Numismatica Ars Classica, Zurich   |   Auction 101   |   24 October 2017 Sort by Lot-NumberSort by Estimate
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Lot 99





Estimate: 20'000 CHF   |   Starting price: 16'000 CHF Price realized: 16'000 CHF
Tiberius, 14 – 37 AD. Aureus, Lugdunum 14-16, AV 7.78 g. TI CAESAR DIVI – [AVG F AVGVS]TVS Laureate head of Tiberius r. Rev. DIVOS AVGVST – DIVI F Laureate head of Augustus r., six-pointed star above. C 3. BMC 29. RIC 24. CBN 1. Calicó 311.
Very rare and in exceptional condition for the issue. Two magnificent
portraits of superb style, obverse slightly off-centre,
otherwise virtually as struck and almost Fdc
Ex NAC sale 41, 2007, 39.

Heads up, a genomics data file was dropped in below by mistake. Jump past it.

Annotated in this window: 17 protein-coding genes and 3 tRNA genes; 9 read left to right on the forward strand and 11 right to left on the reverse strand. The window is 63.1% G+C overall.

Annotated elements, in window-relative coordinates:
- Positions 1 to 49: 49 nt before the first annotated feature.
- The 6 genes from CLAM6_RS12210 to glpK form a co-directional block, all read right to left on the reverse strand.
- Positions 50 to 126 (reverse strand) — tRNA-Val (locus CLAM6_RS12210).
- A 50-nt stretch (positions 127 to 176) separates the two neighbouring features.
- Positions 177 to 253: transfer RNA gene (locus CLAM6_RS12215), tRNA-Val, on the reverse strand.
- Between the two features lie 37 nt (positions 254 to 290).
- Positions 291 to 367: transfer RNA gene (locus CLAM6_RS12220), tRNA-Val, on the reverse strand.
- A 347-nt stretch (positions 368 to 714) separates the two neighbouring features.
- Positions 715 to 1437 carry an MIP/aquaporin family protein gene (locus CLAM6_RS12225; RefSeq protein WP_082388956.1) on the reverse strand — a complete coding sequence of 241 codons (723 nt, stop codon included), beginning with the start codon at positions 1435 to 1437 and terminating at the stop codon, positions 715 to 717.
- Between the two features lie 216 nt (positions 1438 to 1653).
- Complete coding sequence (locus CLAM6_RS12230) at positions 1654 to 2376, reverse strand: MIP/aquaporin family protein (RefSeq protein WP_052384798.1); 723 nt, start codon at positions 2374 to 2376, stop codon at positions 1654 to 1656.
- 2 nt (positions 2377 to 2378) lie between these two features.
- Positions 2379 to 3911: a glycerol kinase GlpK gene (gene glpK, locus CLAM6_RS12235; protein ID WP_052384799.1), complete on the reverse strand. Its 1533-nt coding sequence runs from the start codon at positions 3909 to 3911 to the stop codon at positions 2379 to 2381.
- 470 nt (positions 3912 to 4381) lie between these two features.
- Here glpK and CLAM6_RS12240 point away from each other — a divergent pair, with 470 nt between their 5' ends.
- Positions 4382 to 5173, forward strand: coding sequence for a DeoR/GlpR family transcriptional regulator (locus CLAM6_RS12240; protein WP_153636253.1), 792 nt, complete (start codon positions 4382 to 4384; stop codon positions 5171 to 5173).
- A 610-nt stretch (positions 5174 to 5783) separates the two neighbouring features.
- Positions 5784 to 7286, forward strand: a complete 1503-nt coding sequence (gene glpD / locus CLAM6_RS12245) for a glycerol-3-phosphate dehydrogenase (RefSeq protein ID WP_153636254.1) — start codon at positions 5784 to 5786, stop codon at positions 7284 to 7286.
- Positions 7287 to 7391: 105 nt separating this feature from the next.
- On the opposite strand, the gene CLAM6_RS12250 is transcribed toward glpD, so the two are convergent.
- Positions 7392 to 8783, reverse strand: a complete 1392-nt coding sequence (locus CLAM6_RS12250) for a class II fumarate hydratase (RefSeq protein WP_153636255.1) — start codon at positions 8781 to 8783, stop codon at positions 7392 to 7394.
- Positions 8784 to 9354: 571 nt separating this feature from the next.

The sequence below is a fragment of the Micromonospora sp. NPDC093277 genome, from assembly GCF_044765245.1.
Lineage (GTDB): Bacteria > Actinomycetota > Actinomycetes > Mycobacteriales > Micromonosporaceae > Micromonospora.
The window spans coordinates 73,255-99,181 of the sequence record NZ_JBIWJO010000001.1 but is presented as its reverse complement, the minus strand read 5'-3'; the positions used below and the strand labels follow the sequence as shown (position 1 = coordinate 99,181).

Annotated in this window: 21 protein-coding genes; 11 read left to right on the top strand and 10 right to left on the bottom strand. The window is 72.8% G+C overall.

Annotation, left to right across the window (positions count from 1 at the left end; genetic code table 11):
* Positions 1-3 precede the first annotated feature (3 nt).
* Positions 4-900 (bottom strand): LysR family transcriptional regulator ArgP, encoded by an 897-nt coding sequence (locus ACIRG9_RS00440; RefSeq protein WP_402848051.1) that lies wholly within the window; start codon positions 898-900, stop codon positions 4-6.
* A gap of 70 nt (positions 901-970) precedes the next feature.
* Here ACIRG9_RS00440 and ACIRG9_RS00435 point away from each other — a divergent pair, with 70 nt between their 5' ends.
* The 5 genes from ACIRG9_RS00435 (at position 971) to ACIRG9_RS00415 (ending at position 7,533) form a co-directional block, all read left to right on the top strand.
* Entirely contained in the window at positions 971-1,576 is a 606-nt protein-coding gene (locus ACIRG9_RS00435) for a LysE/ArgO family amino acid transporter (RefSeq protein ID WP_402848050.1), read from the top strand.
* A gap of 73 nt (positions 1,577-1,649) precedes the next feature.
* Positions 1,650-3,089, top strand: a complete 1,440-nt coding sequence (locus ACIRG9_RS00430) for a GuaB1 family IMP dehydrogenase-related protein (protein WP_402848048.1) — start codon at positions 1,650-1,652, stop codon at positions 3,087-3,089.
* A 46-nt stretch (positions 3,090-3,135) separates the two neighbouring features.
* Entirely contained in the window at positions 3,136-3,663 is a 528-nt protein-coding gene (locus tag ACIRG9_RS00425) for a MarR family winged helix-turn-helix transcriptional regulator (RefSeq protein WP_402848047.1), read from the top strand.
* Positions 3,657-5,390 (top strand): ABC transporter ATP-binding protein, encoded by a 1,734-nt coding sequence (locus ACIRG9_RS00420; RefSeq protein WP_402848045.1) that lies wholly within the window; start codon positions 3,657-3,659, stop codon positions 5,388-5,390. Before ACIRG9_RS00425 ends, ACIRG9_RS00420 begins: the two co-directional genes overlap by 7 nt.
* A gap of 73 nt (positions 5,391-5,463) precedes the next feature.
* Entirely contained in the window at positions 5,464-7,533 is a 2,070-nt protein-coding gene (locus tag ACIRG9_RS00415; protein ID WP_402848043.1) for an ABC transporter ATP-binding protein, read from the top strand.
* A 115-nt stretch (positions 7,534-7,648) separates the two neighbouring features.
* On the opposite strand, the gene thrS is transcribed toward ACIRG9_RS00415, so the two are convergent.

This aureus testifies to the definitive adoption and the ensuing appointment of Tiberius as Augustus’ heir. It is worth mentioning how the minting of this extremely rare issue occurred so shortly before the death of the emperor, of whose demise various leading inferences have been made. We indeed know from sources that Augustus retired to Nola and, suspicious of his entourage, would eat only figs from his gardens. All the same, this cautious diet did not save him from a possible death by poisoning. Some have suggested the involvement of Livia, a powerful and controversial personality who may have been the shadowy orchestrator behind at least some of the inexplicable deaths of many heirs previously appointed by Augustus. The first to succumb to a sudden and questionable disease, in 23 BC, was his nephew Marcellus, son of the emperor's sister Octavia and most loved potential heir. Next in line for succession was now Agrippa, but he also was not to outlive the Emperor, for an untimely albeit natural death took him in 12 BC. Then it was the turn of Agrippa's sons Lucius Caesar, who died of a suspicious illness in Gaul in 2 AD, his brother Gaius having died two years previously of a fatal wound while at war in the East. Agrippa Postumus, younger brother of Gaius and Lucius, thus became the last male descendant of the Emperor who, if the truth be told, despised him for his intractability and madness, to the point of promoting a "senatus consultu" to have him transferred to an island, in perpetual isolation and surrounded by a body of soldiers (Suet., Augusti Vita, 65). However, after Augustus death the position of Agrippa, next of blood, as legitimate heir – madness notwithstanding – could not be challenged and so he was immediately disposed of by one of his guardians. Tiberius path to the throne was finally clear.

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